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Real Reef – Alternative Live Rock for an Eco-friendly Tank

Real Rock from Fish Heads, Inc.Live rock has always been a controversial topic within the aquarium hobby.  Rock harvested from oceanic reefs has been a staple for reef enthusiasts for many years. It’s hard to replicate the look of a coral reef in a closed environment without the use of natural live rock. The problem is, it takes a lot longer for the live rock beds to recover than it does for dealers to harvest it. Removing natural rock reduces the amount of locations for new corals to settle and develop, so collection threatens the existing coral reefs as corals have less suitable area to colonize.

Over the past 20 years or so, some companies have been creating and marketing Aquacultured, man-made forms of live rock. The concept is simple; carbonate based rock is mined or manufactured then placed in locations off-shore to be colonized. Within a couple of years, the rock  becomes “live” with a ton of organisms including corals, macro algaes, beneficial microorganisms and other invertebrates. This rock can be very fresh, meaning you will receive plenty of live “stuff” on your rock. However, as with any harvested rock, you run the risk of also introducing things like Aiptasia, mantis shrimps, and nuisance algaes.

A few years back, Cultured Fiji Rock appeared on the market. It had some very odd-shaped forms, and could be stacked very well. Unfortunately, the processes and materials being used for this rock may have caused more harm to the environment than good. Apparently, the cement used to produce the Fiji rock was still being mixed with local rock, most likely coming from the reefs around Fiji.

Real Rock from Fish Heads, Inc.Now a new product, Real Reef (produced by Fish Heads Inc.) has made its debut. The substitute rock is created in the U.S. using a clean calcium carbonate based rock. The rock is shaped into pieces that look and feel just like the real thing (both photos are actual Real Reef pieces). The best part is coral reefs are not being harmed in th production of this product. Not to mention there are no annoying hitch hikers to worry about! No more Mantis shrimp, flatworms, or even unwanted algae on your live rock. The rock is seeded on the FHI Coral Farm where it becomes bio-active. From there, it is packed up and shipped to retail stores for purchase. The shorter transit time allows for fresher rock that hasn’t spent weeks in boxes. This rock doesn’t even need to be cured!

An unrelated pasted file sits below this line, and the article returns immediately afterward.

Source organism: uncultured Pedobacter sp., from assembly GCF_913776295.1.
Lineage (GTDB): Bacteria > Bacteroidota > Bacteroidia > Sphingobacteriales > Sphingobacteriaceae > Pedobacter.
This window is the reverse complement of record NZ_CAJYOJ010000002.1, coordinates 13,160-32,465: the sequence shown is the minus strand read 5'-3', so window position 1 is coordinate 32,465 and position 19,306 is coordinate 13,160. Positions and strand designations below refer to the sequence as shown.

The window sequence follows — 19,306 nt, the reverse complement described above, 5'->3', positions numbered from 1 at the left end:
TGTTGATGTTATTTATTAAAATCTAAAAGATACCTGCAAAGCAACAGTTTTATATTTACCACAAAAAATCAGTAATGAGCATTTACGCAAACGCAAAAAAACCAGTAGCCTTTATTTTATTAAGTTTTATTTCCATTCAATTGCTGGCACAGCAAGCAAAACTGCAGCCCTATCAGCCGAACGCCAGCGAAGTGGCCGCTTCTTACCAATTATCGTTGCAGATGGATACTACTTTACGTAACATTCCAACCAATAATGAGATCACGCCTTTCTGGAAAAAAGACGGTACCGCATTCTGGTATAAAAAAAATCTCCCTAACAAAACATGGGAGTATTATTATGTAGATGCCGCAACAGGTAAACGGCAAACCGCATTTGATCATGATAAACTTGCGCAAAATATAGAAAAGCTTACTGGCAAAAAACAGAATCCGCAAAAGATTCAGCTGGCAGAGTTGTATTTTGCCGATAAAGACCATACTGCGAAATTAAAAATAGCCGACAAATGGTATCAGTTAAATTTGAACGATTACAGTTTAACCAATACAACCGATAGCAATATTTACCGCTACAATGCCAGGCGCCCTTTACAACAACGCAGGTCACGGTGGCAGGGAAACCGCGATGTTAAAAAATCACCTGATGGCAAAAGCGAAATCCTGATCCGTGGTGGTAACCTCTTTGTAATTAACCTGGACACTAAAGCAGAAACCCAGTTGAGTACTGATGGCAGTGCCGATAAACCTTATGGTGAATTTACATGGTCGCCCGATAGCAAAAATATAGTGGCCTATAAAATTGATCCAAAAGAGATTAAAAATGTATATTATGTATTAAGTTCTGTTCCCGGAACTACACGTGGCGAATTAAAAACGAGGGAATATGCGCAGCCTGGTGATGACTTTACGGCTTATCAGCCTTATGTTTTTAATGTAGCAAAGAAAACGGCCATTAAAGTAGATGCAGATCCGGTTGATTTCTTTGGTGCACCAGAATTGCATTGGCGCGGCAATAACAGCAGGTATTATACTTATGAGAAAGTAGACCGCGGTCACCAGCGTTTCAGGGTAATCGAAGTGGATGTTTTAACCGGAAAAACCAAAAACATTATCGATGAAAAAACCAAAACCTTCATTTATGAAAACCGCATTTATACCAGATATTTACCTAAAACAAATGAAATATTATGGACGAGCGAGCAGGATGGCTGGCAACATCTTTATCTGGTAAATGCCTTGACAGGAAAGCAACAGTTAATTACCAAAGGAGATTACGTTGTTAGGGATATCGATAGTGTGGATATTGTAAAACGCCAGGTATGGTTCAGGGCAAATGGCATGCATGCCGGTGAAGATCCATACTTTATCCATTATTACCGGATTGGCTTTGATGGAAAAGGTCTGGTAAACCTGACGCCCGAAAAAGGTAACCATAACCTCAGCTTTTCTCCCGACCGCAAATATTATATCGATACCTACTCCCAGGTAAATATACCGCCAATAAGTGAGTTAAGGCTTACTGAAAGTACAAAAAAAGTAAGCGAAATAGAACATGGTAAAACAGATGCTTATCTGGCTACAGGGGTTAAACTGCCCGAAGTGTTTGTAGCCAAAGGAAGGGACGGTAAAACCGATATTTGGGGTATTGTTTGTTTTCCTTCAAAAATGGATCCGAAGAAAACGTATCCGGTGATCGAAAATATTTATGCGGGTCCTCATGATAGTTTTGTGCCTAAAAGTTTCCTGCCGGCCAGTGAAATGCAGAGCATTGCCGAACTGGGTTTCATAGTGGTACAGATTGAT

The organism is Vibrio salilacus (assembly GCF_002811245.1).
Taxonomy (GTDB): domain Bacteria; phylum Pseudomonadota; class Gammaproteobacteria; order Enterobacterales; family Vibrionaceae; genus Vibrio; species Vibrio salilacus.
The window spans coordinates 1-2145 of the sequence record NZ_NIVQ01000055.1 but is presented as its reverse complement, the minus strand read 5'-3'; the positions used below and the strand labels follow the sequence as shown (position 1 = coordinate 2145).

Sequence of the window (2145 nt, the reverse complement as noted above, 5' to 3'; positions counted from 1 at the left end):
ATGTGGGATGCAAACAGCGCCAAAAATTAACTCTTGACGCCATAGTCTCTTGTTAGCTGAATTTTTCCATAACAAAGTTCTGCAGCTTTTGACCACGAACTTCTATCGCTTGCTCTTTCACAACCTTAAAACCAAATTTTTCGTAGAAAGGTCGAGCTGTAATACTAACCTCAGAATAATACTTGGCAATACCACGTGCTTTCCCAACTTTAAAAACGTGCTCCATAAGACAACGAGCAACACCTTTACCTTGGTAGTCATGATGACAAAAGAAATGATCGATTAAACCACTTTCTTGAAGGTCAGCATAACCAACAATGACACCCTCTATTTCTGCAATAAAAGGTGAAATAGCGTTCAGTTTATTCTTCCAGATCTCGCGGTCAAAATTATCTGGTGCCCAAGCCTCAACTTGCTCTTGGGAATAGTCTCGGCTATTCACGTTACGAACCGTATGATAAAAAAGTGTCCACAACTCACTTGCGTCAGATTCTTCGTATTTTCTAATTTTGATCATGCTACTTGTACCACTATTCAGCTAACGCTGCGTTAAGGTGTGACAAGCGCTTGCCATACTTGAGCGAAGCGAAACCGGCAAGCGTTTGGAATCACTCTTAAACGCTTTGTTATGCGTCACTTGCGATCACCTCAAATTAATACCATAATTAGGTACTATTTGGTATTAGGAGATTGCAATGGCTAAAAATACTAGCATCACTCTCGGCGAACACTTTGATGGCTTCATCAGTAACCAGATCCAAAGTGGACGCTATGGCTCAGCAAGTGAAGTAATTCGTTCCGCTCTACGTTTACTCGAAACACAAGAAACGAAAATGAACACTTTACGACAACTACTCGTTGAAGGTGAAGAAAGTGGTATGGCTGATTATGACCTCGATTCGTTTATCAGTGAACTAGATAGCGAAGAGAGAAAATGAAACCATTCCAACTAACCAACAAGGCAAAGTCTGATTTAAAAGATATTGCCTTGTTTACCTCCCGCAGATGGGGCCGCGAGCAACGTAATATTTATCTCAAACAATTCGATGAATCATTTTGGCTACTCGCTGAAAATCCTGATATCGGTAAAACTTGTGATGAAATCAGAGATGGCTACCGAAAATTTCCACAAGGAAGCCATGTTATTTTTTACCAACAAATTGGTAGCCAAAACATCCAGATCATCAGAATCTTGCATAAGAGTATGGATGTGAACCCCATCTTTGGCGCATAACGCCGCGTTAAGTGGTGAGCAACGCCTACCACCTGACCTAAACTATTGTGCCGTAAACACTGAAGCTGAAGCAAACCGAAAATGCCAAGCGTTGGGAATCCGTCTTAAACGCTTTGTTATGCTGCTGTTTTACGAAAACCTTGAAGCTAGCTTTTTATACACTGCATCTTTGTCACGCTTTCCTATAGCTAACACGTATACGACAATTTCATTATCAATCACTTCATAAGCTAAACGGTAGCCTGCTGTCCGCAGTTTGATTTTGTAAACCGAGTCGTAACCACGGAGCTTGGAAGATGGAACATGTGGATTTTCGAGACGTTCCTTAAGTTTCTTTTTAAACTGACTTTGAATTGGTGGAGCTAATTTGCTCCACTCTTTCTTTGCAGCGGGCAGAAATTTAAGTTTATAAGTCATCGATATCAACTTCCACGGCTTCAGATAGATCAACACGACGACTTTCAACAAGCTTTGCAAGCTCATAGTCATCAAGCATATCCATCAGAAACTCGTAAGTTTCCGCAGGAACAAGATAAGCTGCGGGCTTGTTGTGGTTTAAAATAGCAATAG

The rock arrived to us for the first time a few weeks ago. The retail price is $8.99 per pound, and it looks great! I would personally recommend it for anyone looking to add to an existing system, or setting up a new aquarium. Hopefully. Real Reef will impress others as it makes its way in the industry. At this point, any help we can give the coral reefs the better off they will be, and this rock is a leap in the right direction.

Thanks,

Cory

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4 comments

  1. avatar

    Hey There! I have a pretty awesome alternative as well:
    ecoLiveRock.org offers aquacultured live rock that is cured in tank and sells for 3.50/lb! They donate 100% of their profits to ICRAN – a coral reef conservation organization and the rock is beautiful. It is fully cured and is very beautiful and since it is tank cured, has ABSOLUTELY no Aiptasia or anything like that. The website for the organization is http://www.ecoLiveRock.org.
    CHECK IT OUT!

  1. Pingback: Real Reef – Alternative Live Rock for an Eco-friendly Tank | Fish Mart

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About Cory Shank

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Cory is one of our Staff Marine Biologists and has been with the company since 1999. He has always had an interest in fish and inverts started soon after his employment began, and laid the path for him to earn his Marine Bio degree From Millersville University just a couple of years ago. Since graduation, Cory has been propagating many different corals including LPS and SPS and maintaining both his own reef aquaria and several at our retail store. His interests besides propagation include snorkeling, environmentalism, travel, and anything relating to reefs and oceans.